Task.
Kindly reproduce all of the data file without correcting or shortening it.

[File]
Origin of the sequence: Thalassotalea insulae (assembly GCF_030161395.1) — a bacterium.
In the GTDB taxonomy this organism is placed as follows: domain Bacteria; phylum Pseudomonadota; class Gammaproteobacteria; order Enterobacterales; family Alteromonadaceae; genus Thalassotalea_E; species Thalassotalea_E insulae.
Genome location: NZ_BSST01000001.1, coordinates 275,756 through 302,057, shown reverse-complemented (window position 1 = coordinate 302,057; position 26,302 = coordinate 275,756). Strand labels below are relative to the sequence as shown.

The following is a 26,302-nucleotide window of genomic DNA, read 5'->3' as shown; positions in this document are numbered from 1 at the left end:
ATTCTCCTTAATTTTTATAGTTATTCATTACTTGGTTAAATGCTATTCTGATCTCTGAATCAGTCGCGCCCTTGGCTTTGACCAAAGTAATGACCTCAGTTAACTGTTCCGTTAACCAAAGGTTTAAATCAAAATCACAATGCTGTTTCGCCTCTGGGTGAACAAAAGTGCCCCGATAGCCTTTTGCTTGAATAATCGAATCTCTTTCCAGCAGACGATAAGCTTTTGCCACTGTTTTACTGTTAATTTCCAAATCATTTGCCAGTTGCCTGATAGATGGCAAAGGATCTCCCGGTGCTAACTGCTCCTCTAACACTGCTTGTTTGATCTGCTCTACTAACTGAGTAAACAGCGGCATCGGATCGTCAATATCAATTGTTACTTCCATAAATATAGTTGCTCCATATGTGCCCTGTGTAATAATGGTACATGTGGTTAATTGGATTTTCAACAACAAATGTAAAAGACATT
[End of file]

Origin of the sequence: Thalassotalea insulae (assembly GCF_030161395.1) — a bacterium.
In the GTDB taxonomy this organism is placed as follows: domain Bacteria; phylum Pseudomonadota; class Gammaproteobacteria; order Enterobacterales; family Alteromonadaceae; genus Thalassotalea_E; species Thalassotalea_E insulae.
Genome location: NZ_BSST01000001.1, coordinates 275,756 through 302,057, shown reverse-complemented (window position 1 = coordinate 302,057; position 26,302 = coordinate 275,756). Strand labels below are relative to the sequence as shown.

The following is a 26,302-nucleotide window of genomic DNA, read 5'->3' as shown; positions in this document are numbered from 1 at the left end:
ATTCTCCTTAATTTTTATAGTTATTCATTACTTGGTTAAATGCTATTCTGATCTCTGAATCAGTCGCGCCCTTGGCTTTGACCAAAGTAATGACCTCAGTTAACTGTTCCGTTAACCAAAGGTTTAAATCAAAATCACAATGCTGTTTCGCCTCTGGGTGAACAAAAGTGCCCCGATAGCCTTTTGCTTGAATAATCGAATCTCTTTCCAGCAGACGATAAGCTTTTGCCACTGTTTTACTGTTAATTTCCAAATCATTTGCCAGTTGCCTGATAGATGGCAAAGGATCTCCCGGTGCTAACTGCTCCTCTAACACTGCTTGTTTGATCTGCTCTACTAACTGAGTAAACAGCGGCATCGGATCGTCAATATCAATTGTTACTTCCATAAATATAGTTGCTCCATATGTGCCCTGTGTAATAATGGTACATGTGGTTAATTGGATTTTCAACAACAAATGTAAAAGACATT